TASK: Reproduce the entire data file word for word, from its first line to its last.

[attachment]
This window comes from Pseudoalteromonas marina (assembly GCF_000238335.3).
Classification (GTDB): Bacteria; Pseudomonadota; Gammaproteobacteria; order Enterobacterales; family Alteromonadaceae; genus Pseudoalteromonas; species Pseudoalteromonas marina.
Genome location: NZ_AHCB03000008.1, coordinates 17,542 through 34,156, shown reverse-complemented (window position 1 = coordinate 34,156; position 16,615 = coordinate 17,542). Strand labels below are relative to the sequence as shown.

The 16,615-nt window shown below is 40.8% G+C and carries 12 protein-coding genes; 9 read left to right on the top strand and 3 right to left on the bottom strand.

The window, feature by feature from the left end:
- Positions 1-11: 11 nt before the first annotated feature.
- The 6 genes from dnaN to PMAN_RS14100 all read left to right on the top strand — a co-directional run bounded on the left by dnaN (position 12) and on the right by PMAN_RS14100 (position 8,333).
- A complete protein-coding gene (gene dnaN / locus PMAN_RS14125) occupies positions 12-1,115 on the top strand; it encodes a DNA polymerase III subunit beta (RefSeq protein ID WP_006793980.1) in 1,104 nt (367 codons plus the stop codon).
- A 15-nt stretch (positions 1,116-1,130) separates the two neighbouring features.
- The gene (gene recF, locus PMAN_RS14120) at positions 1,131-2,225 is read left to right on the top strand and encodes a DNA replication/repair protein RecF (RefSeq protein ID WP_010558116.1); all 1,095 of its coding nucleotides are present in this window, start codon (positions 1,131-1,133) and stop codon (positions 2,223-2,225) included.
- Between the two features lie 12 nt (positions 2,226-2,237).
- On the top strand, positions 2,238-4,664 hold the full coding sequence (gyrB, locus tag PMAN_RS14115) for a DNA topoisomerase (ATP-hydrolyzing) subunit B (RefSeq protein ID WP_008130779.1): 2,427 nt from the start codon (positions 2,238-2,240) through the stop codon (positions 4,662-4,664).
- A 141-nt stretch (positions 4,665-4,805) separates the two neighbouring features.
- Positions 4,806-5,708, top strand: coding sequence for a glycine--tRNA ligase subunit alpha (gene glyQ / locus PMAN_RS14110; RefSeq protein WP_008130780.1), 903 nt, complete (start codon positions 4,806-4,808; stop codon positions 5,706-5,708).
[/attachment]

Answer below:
This window comes from Pseudoalteromonas marina (assembly GCF_000238335.3).
Classification (GTDB): Bacteria; Pseudomonadota; Gammaproteobacteria; order Enterobacterales; family Alteromonadaceae; genus Pseudoalteromonas; species Pseudoalteromonas marina.
Genome location: NZ_AHCB03000008.1, coordinates 17,542 through 34,156, shown reverse-complemented (window position 1 = coordinate 34,156; position 16,615 = coordinate 17,542). Strand labels below are relative to the sequence as shown.

The 16,615-nt window shown below is 40.8% G+C and carries 12 protein-coding genes; 9 read left to right on the top strand and 3 right to left on the bottom strand.

The window, feature by feature from the left end:
- Positions 1-11: 11 nt before the first annotated feature.
- The 6 genes from dnaN to PMAN_RS14100 all read left to right on the top strand — a co-directional run bounded on the left by dnaN (position 12) and on the right by PMAN_RS14100 (position 8,333).
- A complete protein-coding gene (gene dnaN / locus PMAN_RS14125) occupies positions 12-1,115 on the top strand; it encodes a DNA polymerase III subunit beta (RefSeq protein ID WP_006793980.1) in 1,104 nt (367 codons plus the stop codon).
- A 15-nt stretch (positions 1,116-1,130) separates the two neighbouring features.
- The gene (gene recF, locus PMAN_RS14120) at positions 1,131-2,225 is read left to right on the top strand and encodes a DNA replication/repair protein RecF (RefSeq protein ID WP_010558116.1); all 1,095 of its coding nucleotides are present in this window, start codon (positions 1,131-1,133) and stop codon (positions 2,223-2,225) included.
- Between the two features lie 12 nt (positions 2,226-2,237).
- On the top strand, positions 2,238-4,664 hold the full coding sequence (gyrB, locus tag PMAN_RS14115) for a DNA topoisomerase (ATP-hydrolyzing) subunit B (RefSeq protein ID WP_008130779.1): 2,427 nt from the start codon (positions 2,238-2,240) through the stop codon (positions 4,662-4,664).
- A 141-nt stretch (positions 4,665-4,805) separates the two neighbouring features.
- Positions 4,806-5,708, top strand: coding sequence for a glycine--tRNA ligase subunit alpha (gene glyQ / locus PMAN_RS14110; RefSeq protein WP_008130780.1), 903 nt, complete (start codon positions 4,806-4,808; stop codon positions 5,706-5,708).